28. Memorandum From the President’s Assistant for National Security Affairs (Brzezinski) to President Carter1


  • PRC Review of Situation in Horn of Africa

The PRC met for an hour yesterday2 to review the situation in the Horn of Africa in light of Somali and Eritrean insurgent advances in Ethiopia and increasing evidence of deterioration of Mengistu’s regime.

We decided:

• to accelerate our efforts to provide support to Sudan;

• to take steps to reassure and strengthen Kenya;

• to explore means of getting as many African leaders as possible to participate in a call to all outside powers to refrain from supplying [Page 66] arms to fuel the Ethiopian-Somali confrontation so that there can be a cease-fire and an effort at mediation.3

Since we do not want to supply arms to either Ethiopia or Somalia now but the Soviets are supplying them to both, an appeal for an arms embargo will dramatize the destructive role the Soviets are playing in the area.

We also decided that we should keep up dialogue with the Somalis, even though we do not want to supply arms, and that we should reciprocate the Ethiopians’ desire to talk to us about their present predicament, though there is no case for meeting their request that we send an Ambassador. We will go ahead too with two small aid projects in Ethiopia to show our concern for its people and we will look for opportunities to provide modest economic assistance to Djibouti. We will look into the possibility of some medical aid for both Ethiopia and Somalia.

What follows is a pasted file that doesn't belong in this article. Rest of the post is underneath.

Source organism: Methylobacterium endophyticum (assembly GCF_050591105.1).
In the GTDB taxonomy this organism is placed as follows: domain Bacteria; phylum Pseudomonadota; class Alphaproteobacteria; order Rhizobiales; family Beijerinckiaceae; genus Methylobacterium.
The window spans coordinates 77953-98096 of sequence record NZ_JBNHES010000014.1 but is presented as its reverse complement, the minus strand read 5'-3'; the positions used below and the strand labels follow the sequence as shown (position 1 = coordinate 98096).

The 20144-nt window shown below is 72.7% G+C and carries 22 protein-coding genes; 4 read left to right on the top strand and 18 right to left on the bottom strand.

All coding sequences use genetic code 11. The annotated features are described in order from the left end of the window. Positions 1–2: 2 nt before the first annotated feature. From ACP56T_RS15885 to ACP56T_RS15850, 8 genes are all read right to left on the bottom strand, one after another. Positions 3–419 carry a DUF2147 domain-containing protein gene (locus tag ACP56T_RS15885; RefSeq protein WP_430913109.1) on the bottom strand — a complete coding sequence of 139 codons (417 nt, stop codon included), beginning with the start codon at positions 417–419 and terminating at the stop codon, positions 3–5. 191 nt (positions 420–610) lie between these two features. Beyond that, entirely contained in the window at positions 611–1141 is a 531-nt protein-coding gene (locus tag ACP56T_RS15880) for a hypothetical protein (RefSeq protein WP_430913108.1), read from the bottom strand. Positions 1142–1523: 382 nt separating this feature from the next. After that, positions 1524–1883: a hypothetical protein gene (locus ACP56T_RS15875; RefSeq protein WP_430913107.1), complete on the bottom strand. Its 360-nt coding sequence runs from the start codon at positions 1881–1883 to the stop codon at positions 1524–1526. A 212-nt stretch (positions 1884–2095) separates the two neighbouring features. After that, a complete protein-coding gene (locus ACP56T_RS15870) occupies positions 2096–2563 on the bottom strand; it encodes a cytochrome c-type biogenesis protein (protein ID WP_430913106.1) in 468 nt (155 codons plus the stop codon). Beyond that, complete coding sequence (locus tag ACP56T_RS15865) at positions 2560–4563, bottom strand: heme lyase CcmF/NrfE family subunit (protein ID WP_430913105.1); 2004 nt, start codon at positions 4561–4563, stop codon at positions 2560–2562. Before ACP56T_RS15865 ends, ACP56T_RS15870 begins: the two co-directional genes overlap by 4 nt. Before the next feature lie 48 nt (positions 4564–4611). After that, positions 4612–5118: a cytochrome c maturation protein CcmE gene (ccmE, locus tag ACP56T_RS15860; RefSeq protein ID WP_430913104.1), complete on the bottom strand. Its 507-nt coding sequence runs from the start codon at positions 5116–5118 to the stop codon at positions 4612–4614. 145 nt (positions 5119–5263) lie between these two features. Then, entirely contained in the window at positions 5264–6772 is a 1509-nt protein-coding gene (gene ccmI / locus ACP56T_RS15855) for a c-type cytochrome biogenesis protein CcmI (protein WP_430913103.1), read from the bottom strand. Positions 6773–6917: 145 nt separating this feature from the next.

It is my feeling that these decisions represent most of the sensible steps we can take at the moment. We cannot intervene in the conflict between Ethiopia and Somalia and we have to let the Eritrean situation take its course.4 We want to enhance our longer-range chances for increasing our influence in both Ethiopia and Somalia and do what we can to ensure that the Soviets gain as little as possible—or in fact, lose—from their involvement. We will probably have to reassess the situation again in a few weeks if conditions in the Horn do not stabilize, which seems very unlikely.

If you approve, I will formally instruct State to take the appropriate action.5

  1. Source: Carter Library, National Security Council, Institutional Files 1977–1981, Box 184, PRC 033 Horn of Africa, 8/25/77. Secret. Sent for information. Carter initialed the memorandum.
  2. See Document 27.
  3. Carter wrote “ok” in the left margin next to each of the three bulleted points.
  4. See Document 9 for a description of the Eritrean situation.
  5. Carter checked the Approve option and wrote, “JC.”